Tuesday, September 18, 2012

"Snow Flower and the Secret Fan"

When my students from China reacted with horror that I did not know Li Bingbing, one of China's famous movie stars, I decided to do a bit of research on her best movies. One lucky day, I found this movie among the racks of the DVD shop.

According to Wikipedia, the movie is set in the 19th century. The movie begins with a young executive in Shanghai named Nina who had just received the good news that she has been promoted and will be relocated to the branch office in Amsterdam. She is quite excited about it and will fly off soon with her male colleague when she gets a phone call about someone who's headed for the emergency room at the hospital. It's her best friend, Sophia whom she has not seen in years...

As Nina mulls silently over her decision at the hospital i.e. the age-old question of "should she stay by her best friend's side or should she leave in pursuit of her dream job?", we are brought back to olden days China...

The camera shows a couple of ladies, one of them is a matchmaker, talking to two 4-5 year old little girls. One girl, with fine features, well-coiffed hair, beautiful hair ornaments and dressed in silk is obviously from a rich background. No, they are not Nina and Sophia :) The other girl with a slightly smudgy face and dressed in plain cotton clothes is obviously from a more modest background.

The matchmaker tells them that they are now laotong (老同), literally "old sames" (read more about this practice of lifelong friendship between women in Hunan, south-central China on Wikipedia).

From that day forth, the two girls practise writing a secret language called "nǚ shū" 女书 ("women's writing"), which they will use to communicate with each other. Cool, right?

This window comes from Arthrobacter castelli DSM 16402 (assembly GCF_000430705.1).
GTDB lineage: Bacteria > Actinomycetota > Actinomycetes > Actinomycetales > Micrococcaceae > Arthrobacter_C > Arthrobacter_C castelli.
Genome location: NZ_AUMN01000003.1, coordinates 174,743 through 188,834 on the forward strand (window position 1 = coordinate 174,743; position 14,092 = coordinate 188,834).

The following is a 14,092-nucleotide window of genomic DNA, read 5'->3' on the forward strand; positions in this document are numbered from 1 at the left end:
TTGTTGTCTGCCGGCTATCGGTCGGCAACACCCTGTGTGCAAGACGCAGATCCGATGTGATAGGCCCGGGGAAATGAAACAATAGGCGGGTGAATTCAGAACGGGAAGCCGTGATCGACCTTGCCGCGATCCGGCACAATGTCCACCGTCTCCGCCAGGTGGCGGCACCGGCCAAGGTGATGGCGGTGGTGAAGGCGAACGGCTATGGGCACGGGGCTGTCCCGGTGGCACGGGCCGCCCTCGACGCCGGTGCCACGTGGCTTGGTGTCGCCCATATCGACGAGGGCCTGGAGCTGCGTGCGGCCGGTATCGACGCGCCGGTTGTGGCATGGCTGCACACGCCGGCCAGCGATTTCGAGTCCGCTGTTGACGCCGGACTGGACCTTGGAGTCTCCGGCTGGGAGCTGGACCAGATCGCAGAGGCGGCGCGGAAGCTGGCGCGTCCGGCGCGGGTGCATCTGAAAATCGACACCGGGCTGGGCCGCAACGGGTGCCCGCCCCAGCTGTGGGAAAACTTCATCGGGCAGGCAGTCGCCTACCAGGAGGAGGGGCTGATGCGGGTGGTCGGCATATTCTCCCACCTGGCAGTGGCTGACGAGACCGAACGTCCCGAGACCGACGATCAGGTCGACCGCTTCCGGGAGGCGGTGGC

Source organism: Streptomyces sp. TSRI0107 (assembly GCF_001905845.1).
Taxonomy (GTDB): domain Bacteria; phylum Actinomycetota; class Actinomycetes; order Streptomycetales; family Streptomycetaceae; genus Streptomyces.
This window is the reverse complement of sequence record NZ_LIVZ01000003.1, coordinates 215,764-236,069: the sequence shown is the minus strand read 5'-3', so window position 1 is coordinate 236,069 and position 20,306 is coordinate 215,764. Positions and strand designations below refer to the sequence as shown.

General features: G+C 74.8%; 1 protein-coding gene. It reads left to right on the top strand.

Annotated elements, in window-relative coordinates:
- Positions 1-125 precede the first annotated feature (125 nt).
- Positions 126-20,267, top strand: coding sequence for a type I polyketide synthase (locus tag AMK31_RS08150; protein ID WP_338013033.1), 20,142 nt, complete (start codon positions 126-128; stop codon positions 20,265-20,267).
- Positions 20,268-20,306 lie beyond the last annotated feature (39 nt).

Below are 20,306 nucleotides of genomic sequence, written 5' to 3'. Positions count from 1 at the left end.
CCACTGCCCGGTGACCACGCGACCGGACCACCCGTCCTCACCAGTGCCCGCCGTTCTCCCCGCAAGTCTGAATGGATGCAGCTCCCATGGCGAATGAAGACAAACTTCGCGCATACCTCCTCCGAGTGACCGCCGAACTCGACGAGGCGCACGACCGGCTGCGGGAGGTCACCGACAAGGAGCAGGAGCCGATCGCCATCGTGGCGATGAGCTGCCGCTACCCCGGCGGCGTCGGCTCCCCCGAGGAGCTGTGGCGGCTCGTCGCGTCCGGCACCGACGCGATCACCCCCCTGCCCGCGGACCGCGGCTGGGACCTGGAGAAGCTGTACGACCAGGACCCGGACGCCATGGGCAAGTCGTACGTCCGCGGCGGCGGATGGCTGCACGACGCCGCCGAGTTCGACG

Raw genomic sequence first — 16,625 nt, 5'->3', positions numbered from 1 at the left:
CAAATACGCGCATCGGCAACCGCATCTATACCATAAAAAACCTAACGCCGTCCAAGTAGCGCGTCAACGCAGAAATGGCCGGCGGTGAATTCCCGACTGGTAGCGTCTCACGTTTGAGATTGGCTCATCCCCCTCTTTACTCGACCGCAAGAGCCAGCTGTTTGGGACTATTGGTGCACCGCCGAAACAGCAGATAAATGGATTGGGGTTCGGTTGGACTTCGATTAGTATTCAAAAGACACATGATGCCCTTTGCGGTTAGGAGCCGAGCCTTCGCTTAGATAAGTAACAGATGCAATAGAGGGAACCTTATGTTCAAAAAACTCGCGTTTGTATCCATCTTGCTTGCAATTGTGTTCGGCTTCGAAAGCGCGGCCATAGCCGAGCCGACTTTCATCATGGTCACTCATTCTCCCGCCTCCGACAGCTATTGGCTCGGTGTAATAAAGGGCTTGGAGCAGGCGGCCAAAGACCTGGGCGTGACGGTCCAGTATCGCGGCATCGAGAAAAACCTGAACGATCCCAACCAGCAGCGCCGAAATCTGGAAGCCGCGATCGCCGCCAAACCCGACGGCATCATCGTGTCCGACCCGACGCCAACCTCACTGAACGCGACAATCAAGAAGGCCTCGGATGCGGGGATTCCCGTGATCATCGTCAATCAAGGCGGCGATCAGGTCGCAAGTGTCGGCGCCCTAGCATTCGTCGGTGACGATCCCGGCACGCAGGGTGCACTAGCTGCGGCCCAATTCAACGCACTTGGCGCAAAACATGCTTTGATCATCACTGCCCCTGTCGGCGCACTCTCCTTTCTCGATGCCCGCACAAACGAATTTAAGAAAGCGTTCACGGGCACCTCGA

If you read the Wikipedia entry on this secret language among Chinese women, you'd be sad to know that the last person from the Jiangyong country in Hunan province, proficient in the writing system died in 2004.

I think it's great that the Ford Foundation provided a grant to build a Nüshu museum - for all we know, works in Nüshu could well be an interesting collection of Chinese women's literature. Li Bingbing herself was touched by the culture of "lao tong" and "nǚ shū" and she mentions the importance of preserving it in a media interview: Back to the movie, we watch the two girls grow up and share many happy girlish moments together. The girl from the wealthier background gets married first and the two girls share some light banter during the wedding preparation but they also realize that the test of their sworn friendship begins NOW because they will leave each other and live new lives. The bride-to-be gives her best friend a secret fan on which she writes a message in the secret language. I think it was a poem on friendship. 

The two young girls go through different paths in life and while it may seem to the other that her life is worse (or better?), you'll soon see who is the happier one. At the same time, we are brought back to Nina's and Sophia's life in Shanghai when they were teenagers. Again, both of them come from different backgrounds but it's more complex than the simplistic "rich" vs "poor" debate, which is what I like best about this movie.

For me, the movies explores the tenuous theme of women's friendships - can they really stand the test of time? And boyfriends or husbands? Are they really "good" friends to each other i.e. do they really care for the other's best interest especially when the struggles of daily life, envy and loneliness creep in?

You'll have to watch it to decide for yourself. After watching the movie, I found out that the movie is actually based on a novel written by Lisa See and get this, she is an American-Chinese. I wonder if the movie stayed true to the book???

All I know is that Lisa See was wise enough to let a Chinese director produce the movie with an all-Chinese cast because this movie is as good as the movies by my favourite Chinese director, Zhang Yimou. Nice! One more book to add to my TBR list.

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